The troubled man

Henning Mankell, 1948-2015

Book - 2011

"A novel in which Kurt Wallander becomes involved in the case of the disappearance of a retired naval officer--Linda's future father-in-law--which leads him into a story of Cold War espionage. Wallander also confronts his own age and mortality, while welcoming his first granddaughter"--

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MYSTERY/Mankell, Henning
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1st Floor MYSTERY/Mankell, Henning Checked In
New York : Knopf 2011.
Item Description
Originally published as: Den orolige mannen, by Leopard Förlag, Stockholm, 2009.
Physical Description
367 p.
Main Author
Henning Mankell, 1948-2015 (-)
Other Authors
Laurie Thompson, 1938- (-)
Review by Booklist Reviews

*Starred Review* Readers whose knowledge of Scandinavian crime fiction goes beyond Stieg Larsson know that it was Henning Mankell who jump-started what has developed into a 20-year golden age. Mankell's latest novel, the final volume in his Kurt Wallander series, represents a landmark moment in the genre comparable to the swan songs of Ian Rankin's John Rebus (Exit Music, 2008) and John Harvey's Charlie Resnick (Cold in Hand, 2008). We pick up Wallander's story with the aging inspector feeling his 60-plus years and suffering from memory problems that lead to his suspension from the Ystad police force. With time on his hands, Wallander throws himself into solving the disappearance of his daughter's father-in-law, a former Swedish submarine commander obsessed with an incident from the 1980s involving the detection of Soviet submarines in Swedish waters. Wallander's digging into the commander's life leads toward what appears to be a cold war scandal that could rock the current government. As Wallander strives to determine if the commander's public persona bears any relation to his private self, he launches another, more poignant investigation into his own past. Has he always been the man he feels he has become—"filled with self-pity, a thoroughly pathetic figure"—or does his past tell a different story? This is a deeply melancholy novel, at times painful to read, but Mankell, sweeping gracefully between reflections on international politics and meditations on the inevitable arc of human life, never lets his story become engulfed by darkness. Always a reticent man, Wallander shows an intensity of emotion here, a last gasp of felt life, that is both moving and oddly inspiring. An unforgettable series finale. HIGH-DEMAND BACKSTORY: The swan song of a much-loved series is always a big event, and thanks to the PBS series based on the Wallander novels, this one has some extra frisson. Expect off-the-book-page coverage on NPR and major print outlets as well as a widespread online advertising campaign. Copyright 2011 Booklist Reviews.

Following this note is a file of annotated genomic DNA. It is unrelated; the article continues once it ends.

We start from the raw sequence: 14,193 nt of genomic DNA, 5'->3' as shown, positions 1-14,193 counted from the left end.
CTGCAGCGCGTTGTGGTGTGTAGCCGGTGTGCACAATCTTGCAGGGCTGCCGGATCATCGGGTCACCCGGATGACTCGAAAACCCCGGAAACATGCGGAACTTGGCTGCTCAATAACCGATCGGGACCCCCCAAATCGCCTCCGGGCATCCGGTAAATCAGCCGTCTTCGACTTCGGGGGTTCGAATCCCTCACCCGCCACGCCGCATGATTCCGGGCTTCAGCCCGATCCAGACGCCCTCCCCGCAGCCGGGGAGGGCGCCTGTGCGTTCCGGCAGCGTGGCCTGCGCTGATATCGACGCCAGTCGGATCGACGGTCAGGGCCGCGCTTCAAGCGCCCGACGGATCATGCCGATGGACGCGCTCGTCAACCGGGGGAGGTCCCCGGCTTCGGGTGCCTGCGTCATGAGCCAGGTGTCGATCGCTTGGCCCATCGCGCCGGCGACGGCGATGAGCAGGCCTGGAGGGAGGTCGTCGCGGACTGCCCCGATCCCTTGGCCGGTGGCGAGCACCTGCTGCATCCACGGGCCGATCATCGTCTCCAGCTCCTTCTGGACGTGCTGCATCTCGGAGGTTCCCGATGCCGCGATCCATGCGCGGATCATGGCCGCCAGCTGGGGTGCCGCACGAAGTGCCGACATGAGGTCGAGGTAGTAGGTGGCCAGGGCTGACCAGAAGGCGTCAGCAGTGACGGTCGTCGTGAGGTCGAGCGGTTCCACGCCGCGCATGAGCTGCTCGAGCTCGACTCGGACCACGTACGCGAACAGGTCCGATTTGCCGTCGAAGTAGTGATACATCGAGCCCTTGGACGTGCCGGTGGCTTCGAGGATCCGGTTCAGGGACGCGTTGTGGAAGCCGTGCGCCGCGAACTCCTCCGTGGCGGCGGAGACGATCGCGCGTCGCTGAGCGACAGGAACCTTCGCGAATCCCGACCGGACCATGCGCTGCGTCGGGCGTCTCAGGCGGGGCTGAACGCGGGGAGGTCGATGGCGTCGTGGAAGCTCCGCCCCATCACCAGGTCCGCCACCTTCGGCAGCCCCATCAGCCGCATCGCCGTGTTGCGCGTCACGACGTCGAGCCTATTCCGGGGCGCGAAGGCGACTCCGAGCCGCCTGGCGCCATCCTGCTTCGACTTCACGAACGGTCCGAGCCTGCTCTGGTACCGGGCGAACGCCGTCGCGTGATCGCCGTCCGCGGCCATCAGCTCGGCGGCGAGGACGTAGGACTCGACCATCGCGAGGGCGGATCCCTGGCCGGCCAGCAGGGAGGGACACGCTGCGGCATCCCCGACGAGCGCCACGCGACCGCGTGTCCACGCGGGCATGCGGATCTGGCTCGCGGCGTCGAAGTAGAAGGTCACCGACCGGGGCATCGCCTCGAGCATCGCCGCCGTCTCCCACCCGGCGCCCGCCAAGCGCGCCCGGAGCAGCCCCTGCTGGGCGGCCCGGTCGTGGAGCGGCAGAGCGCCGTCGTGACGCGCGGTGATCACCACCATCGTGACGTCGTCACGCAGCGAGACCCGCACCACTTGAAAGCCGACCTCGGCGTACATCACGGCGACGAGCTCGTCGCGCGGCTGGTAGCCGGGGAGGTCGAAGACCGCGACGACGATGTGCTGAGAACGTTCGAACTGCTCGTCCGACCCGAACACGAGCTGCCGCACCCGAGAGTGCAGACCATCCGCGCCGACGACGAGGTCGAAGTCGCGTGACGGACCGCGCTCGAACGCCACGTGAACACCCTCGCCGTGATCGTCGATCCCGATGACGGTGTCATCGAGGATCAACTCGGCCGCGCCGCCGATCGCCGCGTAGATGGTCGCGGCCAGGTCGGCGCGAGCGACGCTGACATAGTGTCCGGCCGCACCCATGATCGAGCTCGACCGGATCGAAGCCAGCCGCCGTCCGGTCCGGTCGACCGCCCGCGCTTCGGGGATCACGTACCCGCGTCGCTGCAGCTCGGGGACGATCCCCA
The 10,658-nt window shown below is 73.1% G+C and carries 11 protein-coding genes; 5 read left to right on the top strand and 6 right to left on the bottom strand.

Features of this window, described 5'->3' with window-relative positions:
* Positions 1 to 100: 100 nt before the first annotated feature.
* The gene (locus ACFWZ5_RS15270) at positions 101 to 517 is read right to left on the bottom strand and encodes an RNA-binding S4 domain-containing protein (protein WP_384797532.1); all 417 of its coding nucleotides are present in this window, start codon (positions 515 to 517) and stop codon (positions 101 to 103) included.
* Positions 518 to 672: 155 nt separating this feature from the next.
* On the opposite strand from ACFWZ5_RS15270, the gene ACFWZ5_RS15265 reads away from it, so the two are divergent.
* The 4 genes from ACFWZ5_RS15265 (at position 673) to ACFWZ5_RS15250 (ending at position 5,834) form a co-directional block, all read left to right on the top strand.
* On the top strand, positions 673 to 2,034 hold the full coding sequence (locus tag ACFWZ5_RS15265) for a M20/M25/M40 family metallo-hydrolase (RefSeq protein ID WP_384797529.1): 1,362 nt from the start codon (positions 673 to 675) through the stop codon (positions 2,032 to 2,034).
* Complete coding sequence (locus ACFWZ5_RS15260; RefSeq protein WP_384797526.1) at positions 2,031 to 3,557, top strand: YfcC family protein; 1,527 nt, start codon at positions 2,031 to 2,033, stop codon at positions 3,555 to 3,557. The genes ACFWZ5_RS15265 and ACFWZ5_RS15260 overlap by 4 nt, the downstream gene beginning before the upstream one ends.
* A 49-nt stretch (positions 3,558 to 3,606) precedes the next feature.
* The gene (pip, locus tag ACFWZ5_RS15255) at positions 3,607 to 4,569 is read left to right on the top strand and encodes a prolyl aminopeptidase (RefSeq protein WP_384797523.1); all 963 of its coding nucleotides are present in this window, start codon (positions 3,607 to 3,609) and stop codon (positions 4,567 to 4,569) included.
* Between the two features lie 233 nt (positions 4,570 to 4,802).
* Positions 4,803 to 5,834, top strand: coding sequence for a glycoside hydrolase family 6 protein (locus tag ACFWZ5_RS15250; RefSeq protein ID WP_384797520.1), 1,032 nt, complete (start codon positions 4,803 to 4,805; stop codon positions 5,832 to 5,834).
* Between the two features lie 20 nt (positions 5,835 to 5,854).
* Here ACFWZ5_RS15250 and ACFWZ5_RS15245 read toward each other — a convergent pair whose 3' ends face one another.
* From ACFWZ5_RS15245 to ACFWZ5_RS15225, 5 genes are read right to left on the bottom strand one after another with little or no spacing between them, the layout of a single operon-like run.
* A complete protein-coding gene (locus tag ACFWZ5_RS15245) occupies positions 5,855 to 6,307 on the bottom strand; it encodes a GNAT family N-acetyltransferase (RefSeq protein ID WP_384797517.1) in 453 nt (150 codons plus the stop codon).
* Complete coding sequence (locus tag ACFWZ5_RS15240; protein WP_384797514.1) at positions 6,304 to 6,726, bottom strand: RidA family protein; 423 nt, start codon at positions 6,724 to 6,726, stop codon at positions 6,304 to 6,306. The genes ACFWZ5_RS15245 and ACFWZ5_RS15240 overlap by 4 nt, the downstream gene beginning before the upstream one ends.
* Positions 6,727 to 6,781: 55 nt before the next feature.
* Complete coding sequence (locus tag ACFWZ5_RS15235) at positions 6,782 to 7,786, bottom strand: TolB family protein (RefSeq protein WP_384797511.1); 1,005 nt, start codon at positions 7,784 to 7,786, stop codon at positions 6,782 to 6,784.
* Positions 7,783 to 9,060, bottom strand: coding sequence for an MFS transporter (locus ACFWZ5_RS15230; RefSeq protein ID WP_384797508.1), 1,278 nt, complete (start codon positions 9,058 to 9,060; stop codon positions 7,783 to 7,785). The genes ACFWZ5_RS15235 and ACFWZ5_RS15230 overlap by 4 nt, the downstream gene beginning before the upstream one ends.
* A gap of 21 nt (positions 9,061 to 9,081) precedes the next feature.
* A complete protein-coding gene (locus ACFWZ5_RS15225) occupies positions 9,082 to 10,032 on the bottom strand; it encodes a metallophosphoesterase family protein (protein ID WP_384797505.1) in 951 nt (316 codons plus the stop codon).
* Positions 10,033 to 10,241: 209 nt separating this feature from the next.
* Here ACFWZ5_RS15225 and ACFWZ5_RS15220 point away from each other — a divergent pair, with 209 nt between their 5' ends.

Review by Library Journal Reviews

After his stand-alone historical Daniel, Mankell returns to his beloved detective Kurt Wallander in this tenth and possibly final installment of the best-selling series. Wallander delights in the birth of his first grandchild and enjoys the company of his daughter, Linda, but struggles with his role as an older and increasingly forgetful investigator for the Ystad Police. When the parents of Linda's partner go missing, Wallander finds himself deep in a decades-old mystery involving foreign spies, submarines, and Cold War politics. He strives to understand the complexities of the case while also dealing with the loneliness of old age, the sadness of friends' passing, and an alarming tendency to forget where he is and what he's doing. VERDICT Wallander might be aging, but Mankell is dead on in crafting an intricate plotline equal to the skills and insight of his famous detective. This is essential for fans of the series, and it succeeds as a stand-alone in the crowded field of dark, psychological Scandinavian thrillers. [150,000-copy first printing; see Prepub Alert, LJ 10/1/10.]—Catherine Lantz, Morton Coll. Lib., Cicero, IL [Page 55]. (c) Copyright 2010. Library Journals LLC, a wholly owned subsidiary of Media Source, Inc. No redistribution permitted.